Security Orchestration vs. Automation: What's the Difference?

In the post Are You Flooded with Vulnerabilities?, we explored the ever-growing mountain of data that organizations face in managing their vulnerabilities. While software is at the root of the vulnerability problem, it’s also the solution. As individuals approach large volumes of data, software can support better decision making, collaboration, tracking, and visualization.

The key to a mature threat and vulnerability management program is to set up and consistently follow an established process that tracks each vulnerability throughout its life cycle. Given a best-practices process, the challenge becomes its real-world implementation. Two important capabilities work together to help you implement your process in the real world: automation and security orchestration.

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How Does Automation Work?

Automation eliminates the normal human effort to accomplish a task. Simple, commonplace tasks, such as retrieving data or opening a ticket can be automated. A script encodes a task for software to complete.

However, automation is not a complete solution. When humans operate automation routines, the process tends to break down quickly – and the cost of overhead adds up. Clunky, manual steps may remain, and humans running the automation routines make mistakes. Tribal knowledge tends to get lost over time and consistency is difficult to achieve. This is where security orchestration comes to the rescue.

What is Security Orchestration?

Let’s first explore the term. Security orchestration connects multiple systems and automation in a way that provides a consistent process for data to follow. Orchestration is, for example, an automated car assembly line where multiple robots each help build the vehicle as it advances through the manufacturing process. But robots alone are not enough. Like an automation script, each robot only does a specific task. Building a reliable car also requires the overall coordination of individual tasks, which is called orchestration.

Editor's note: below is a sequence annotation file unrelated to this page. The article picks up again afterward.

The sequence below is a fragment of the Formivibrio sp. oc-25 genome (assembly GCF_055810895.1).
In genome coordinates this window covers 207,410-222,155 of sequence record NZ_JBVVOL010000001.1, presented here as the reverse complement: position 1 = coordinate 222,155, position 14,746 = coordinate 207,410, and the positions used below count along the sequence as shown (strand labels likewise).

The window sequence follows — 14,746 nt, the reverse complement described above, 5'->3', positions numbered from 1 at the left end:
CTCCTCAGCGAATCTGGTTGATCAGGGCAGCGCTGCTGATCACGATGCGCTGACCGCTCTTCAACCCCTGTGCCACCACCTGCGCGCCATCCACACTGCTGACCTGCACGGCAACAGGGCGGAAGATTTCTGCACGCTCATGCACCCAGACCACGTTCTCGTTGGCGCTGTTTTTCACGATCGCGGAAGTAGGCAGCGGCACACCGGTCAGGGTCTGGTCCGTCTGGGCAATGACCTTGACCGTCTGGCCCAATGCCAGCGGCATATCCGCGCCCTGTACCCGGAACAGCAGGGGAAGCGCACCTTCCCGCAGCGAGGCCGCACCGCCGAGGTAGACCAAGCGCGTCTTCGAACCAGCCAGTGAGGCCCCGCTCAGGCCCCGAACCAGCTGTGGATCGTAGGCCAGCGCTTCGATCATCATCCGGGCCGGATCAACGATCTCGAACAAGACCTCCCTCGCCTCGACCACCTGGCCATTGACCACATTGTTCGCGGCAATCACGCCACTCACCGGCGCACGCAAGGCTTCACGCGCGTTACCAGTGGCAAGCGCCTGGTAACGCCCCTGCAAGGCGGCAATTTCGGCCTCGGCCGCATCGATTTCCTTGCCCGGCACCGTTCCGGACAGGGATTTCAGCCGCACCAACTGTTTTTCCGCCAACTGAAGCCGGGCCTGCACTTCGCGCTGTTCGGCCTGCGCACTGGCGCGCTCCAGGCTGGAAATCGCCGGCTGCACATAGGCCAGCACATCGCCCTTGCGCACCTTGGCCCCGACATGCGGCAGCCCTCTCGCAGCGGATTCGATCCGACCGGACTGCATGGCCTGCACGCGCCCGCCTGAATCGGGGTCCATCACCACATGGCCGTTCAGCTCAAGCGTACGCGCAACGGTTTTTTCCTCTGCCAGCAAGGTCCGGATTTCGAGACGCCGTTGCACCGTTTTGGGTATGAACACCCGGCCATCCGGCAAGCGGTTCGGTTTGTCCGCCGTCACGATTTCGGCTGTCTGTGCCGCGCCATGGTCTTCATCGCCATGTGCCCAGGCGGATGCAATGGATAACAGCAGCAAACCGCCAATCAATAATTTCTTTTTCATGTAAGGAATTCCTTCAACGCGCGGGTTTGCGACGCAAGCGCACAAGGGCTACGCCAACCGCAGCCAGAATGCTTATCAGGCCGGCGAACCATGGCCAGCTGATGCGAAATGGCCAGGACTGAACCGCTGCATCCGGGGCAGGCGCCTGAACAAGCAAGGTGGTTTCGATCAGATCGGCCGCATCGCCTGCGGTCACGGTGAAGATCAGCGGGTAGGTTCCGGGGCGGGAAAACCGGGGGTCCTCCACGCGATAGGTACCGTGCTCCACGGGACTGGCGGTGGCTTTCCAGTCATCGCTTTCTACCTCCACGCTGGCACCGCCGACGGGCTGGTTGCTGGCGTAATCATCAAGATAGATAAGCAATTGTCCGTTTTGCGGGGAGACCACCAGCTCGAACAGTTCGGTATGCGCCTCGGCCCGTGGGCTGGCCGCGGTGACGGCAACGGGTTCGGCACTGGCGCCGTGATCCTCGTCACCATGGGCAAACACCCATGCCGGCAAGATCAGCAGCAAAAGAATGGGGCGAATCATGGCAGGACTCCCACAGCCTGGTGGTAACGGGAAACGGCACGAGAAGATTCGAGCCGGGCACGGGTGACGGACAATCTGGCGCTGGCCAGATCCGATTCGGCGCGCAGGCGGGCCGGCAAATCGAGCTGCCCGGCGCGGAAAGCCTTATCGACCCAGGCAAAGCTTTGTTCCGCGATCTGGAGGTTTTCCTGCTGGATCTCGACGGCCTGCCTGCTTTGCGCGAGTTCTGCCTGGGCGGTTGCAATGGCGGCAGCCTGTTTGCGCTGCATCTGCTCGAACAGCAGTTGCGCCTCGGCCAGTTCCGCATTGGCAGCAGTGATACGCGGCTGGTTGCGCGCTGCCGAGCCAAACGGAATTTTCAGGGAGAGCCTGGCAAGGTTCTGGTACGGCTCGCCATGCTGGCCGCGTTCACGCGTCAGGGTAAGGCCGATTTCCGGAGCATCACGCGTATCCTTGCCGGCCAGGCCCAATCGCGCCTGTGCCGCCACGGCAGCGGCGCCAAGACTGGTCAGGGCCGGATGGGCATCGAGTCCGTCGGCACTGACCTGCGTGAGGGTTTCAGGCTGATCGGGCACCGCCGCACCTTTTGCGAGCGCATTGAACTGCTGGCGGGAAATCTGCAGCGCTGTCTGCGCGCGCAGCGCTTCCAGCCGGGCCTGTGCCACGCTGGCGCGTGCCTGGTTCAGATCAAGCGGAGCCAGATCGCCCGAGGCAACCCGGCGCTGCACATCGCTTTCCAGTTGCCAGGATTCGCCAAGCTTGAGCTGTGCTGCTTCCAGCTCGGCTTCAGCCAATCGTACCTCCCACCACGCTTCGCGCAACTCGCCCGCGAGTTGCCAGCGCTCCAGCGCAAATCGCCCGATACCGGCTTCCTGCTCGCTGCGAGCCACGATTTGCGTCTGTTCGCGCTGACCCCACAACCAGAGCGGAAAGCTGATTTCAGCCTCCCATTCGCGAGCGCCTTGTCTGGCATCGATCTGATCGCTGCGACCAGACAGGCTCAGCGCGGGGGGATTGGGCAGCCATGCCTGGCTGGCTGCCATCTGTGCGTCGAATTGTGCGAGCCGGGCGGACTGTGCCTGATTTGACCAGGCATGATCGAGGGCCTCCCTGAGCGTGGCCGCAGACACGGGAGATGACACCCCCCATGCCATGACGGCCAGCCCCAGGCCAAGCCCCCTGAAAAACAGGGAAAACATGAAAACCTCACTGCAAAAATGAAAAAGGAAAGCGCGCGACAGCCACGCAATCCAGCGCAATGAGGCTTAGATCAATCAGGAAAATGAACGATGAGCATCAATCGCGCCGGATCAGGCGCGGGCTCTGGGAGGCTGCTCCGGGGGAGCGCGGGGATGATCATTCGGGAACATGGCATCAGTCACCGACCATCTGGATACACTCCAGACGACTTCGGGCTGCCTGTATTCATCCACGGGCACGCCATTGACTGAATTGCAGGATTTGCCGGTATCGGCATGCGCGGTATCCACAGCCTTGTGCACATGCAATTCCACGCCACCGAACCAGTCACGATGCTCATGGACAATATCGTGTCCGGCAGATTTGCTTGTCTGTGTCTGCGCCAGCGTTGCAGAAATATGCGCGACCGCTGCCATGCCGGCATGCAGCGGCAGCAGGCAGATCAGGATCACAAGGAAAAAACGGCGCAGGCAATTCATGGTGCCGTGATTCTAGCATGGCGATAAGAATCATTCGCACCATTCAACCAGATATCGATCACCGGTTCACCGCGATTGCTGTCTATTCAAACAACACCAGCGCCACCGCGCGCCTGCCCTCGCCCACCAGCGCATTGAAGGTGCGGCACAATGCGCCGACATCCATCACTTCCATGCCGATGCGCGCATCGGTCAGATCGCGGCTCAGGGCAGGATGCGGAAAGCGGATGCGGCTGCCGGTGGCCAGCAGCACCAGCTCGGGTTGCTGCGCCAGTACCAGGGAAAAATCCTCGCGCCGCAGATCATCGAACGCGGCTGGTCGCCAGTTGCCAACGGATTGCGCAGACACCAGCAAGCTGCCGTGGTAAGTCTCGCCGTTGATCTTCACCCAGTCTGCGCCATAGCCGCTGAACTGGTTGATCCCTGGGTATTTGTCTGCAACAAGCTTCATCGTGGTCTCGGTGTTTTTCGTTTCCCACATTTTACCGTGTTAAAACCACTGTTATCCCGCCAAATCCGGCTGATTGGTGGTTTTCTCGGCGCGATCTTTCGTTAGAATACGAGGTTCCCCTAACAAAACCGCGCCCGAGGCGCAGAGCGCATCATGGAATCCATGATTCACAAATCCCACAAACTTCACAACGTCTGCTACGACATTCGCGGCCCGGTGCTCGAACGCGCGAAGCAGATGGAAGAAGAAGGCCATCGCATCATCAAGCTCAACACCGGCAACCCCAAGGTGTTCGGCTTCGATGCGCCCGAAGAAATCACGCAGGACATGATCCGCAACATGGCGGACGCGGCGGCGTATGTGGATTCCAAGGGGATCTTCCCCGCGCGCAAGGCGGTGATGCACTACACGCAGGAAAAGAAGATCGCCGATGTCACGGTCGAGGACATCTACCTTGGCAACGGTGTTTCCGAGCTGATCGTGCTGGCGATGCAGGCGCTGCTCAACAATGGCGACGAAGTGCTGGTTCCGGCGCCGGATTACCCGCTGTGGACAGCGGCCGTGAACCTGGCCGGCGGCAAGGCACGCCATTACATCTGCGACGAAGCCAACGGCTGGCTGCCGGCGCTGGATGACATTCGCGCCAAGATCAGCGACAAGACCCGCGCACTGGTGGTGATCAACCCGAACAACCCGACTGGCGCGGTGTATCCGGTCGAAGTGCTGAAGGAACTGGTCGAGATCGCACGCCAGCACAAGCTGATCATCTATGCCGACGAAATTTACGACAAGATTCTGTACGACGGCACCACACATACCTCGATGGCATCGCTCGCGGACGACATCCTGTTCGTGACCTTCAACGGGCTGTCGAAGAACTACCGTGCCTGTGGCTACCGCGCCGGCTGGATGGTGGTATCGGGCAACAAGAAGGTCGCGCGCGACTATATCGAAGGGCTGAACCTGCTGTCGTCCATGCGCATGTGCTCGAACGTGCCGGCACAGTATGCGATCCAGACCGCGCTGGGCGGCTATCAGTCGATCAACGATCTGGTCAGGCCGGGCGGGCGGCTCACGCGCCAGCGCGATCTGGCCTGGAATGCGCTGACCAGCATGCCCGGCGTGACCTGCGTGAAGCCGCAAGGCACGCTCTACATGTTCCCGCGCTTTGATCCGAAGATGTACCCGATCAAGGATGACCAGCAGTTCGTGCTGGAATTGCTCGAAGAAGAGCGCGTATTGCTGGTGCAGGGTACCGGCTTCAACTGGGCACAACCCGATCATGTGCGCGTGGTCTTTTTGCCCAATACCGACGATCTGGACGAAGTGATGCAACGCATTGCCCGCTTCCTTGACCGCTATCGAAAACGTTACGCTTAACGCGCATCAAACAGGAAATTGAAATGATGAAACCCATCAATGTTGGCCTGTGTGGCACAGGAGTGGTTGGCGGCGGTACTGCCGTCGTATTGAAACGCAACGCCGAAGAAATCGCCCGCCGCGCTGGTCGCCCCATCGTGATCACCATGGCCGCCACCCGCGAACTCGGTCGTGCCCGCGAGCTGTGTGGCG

At inflection points, decisions can be made on individual records automatically, based on data. Automation scripts can be triggered to perform complex data-parsing tasks. Tool integrations allow for automated data retrieval and synchronization among systems. When human analysis is needed, the process can wait for human input.

Beyond consistent implementation, an even greater benefit of a security orchestration platform is that it allows you to minimize the human overhead and maximize the human capacity for analysis.

Differences Between Security Orchestration and Automation

In review of the differences, here are the points you need to understand when determining if a tool does orchestration, automation, or both:

AutomationSecurity Orchestration
  • The tool can be configured to calculate values based on input variables
  • The tool can make decisions and perform different actions based on those decisions
  • The tool can connect to various external system APIs
  • The tool can pause and wait
  • The tool can create or update large data sets from various sources
  • The tool can execute sequential automation routines over a time period
  • The tool can run scripts or routines in some format
  • The tool allows configuration of automation steps, decisions, and pauses within a custom workflow

Discover how NetSPI ASM solution helps organizations identify, inventory, and reduce risk to both known and unknown assets.